Lockdown measures that have been implemented in Britain have been working to slow the spread of coronavirus, new data shows.
Researchers with the King’s College London said Wednesday that data from a COVID-19 symptom tracker app among 2 million people shows that the social measures are proving effective to reduce transmission of the highly contagious virus.
The rate of new cases reported across mainland Britain has significantly slowed over the last several days. According to their research, about 1.4 million Britons between the ages of 20 and 69 have reported symptoms of COVID-19 through the app.
The latest data marks a drop form 1.9 million at the beginning of the month who had symptomatic COVID-19, the disease caused by the new coronavirus.
The lead researcher at the King’s College, Tim Spector, told Reuters that the latest data is “encouraging.”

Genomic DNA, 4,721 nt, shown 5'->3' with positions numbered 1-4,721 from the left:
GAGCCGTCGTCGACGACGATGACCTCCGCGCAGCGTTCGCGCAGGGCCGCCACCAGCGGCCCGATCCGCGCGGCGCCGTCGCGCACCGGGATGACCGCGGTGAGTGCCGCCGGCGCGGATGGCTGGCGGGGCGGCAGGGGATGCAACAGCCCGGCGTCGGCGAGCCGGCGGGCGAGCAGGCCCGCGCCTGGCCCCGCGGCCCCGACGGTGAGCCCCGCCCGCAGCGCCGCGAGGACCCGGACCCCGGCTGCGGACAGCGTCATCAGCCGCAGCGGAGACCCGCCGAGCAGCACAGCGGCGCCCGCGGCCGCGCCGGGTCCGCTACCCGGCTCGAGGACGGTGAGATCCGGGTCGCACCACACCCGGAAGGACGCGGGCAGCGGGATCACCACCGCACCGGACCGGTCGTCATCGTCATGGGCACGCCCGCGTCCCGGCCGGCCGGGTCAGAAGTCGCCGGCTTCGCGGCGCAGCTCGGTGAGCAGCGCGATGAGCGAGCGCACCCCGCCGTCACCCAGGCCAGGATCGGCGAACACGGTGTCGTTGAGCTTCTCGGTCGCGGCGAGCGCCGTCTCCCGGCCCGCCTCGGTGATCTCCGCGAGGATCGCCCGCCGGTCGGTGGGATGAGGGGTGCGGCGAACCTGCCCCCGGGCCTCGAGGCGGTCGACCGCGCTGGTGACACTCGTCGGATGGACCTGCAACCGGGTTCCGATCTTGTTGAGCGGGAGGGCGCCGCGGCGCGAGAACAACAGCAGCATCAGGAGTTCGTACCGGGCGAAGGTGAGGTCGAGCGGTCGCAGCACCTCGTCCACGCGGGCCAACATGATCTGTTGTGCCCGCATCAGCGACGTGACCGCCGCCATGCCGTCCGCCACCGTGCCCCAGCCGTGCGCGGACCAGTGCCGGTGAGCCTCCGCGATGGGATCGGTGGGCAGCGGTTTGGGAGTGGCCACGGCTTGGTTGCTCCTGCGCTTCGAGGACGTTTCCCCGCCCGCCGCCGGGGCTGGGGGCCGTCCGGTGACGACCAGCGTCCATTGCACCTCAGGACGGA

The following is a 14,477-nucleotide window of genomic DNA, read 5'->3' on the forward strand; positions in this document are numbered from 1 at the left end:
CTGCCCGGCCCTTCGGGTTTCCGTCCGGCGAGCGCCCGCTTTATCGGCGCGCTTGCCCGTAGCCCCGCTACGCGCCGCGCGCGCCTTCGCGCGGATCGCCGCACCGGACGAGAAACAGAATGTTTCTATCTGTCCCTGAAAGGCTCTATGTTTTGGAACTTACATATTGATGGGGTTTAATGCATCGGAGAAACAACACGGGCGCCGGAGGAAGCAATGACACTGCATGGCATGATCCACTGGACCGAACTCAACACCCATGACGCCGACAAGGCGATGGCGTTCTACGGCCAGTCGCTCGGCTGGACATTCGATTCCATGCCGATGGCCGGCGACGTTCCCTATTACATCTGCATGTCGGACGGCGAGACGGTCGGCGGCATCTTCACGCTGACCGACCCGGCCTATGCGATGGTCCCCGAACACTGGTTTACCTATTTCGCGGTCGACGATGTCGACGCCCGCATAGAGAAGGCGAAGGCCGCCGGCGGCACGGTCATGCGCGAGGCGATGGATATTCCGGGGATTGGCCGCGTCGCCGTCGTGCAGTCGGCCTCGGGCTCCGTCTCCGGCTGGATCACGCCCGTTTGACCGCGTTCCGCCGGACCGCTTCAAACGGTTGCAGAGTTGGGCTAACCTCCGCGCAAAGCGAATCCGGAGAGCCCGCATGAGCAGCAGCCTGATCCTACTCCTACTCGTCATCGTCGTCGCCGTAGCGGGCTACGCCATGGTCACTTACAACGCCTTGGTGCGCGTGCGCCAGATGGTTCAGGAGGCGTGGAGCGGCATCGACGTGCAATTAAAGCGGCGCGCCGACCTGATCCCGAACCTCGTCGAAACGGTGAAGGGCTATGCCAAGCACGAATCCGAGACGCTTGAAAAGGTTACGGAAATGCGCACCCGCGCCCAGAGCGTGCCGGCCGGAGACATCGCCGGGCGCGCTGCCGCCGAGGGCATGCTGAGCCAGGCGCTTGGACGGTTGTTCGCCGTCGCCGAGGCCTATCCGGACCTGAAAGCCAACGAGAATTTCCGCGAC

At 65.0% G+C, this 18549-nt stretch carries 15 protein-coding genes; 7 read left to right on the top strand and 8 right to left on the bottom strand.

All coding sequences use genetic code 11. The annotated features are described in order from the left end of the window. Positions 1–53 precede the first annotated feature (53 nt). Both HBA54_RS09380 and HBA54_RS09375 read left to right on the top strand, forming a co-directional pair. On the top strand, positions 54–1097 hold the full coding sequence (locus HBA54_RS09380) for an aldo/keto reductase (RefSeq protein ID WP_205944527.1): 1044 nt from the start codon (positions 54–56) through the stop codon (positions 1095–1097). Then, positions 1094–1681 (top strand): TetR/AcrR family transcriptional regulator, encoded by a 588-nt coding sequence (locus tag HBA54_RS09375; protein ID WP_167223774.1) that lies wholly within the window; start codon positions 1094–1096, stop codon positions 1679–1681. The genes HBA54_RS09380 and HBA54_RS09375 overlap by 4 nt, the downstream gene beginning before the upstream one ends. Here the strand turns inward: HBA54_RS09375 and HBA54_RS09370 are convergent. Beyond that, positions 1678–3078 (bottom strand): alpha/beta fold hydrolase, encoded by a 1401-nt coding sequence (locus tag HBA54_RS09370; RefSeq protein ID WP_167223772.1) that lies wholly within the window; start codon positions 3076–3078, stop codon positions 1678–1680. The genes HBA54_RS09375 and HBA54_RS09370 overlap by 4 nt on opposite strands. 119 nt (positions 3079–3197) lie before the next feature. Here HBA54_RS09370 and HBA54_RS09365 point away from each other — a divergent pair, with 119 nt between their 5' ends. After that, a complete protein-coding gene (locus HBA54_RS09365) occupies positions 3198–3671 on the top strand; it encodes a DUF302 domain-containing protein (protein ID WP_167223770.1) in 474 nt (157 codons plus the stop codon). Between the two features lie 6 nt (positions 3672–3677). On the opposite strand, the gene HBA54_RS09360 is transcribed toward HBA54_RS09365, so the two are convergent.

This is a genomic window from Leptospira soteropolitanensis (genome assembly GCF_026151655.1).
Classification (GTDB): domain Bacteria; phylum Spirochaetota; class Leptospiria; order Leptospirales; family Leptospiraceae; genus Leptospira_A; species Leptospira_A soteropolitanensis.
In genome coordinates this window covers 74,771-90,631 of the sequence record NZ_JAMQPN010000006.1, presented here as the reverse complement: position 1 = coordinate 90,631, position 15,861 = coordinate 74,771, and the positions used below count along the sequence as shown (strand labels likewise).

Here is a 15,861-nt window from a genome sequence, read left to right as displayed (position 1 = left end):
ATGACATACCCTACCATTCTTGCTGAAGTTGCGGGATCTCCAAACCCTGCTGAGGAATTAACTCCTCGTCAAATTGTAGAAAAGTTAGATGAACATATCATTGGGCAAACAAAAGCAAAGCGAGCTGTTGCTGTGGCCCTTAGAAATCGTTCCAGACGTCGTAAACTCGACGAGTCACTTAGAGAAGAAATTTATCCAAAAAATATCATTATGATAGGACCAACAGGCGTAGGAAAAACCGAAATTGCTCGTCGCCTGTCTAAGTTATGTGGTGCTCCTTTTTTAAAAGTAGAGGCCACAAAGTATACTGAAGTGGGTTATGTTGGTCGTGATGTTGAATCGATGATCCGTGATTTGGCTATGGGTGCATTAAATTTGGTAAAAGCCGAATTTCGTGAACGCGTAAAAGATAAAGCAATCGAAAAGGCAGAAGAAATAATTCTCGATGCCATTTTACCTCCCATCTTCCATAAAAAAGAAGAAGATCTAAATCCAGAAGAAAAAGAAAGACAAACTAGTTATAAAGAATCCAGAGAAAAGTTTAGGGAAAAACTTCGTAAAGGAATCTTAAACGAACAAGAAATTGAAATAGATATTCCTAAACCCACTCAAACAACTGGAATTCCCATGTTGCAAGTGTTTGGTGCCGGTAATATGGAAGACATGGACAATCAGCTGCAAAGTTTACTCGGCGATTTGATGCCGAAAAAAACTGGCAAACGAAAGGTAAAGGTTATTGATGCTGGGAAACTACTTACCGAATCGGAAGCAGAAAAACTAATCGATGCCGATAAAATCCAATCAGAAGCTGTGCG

“Even though hospital admissions and deaths are still on the rise, we hope that these figures offer a much needed light at the end of the tunnel,” he added.
Britain has reported 55,957 confirmed cases, 6,159 deaths and 332 recoveries from COVID-19, according to the Johns Hopkins University tracker as of Wednesday. Britain has a population of 66.4 million.
The new development comes roughly a week after scientists at the London School of Hygiene and Tropical Medicine found that the average daily number of contacts each participant came in contact with reduced by 73% since the social distancing measures were introduced.
Although the lead scientist of the study, John Edmunds, warned that the initial findings are very preliminary and should not indicate “job done,” he suggested that “if we see similar changes across the UK population, we would expect to see the epidemic to start to decline.”
Despite the positive sign that the virus’ spread could be slowing, London Mayor Sadiq Khan said Wednesday that the U.K. cannot ease its shutdown and social distancing precautions as experts predict the peak of the outbreak is likely over a week away.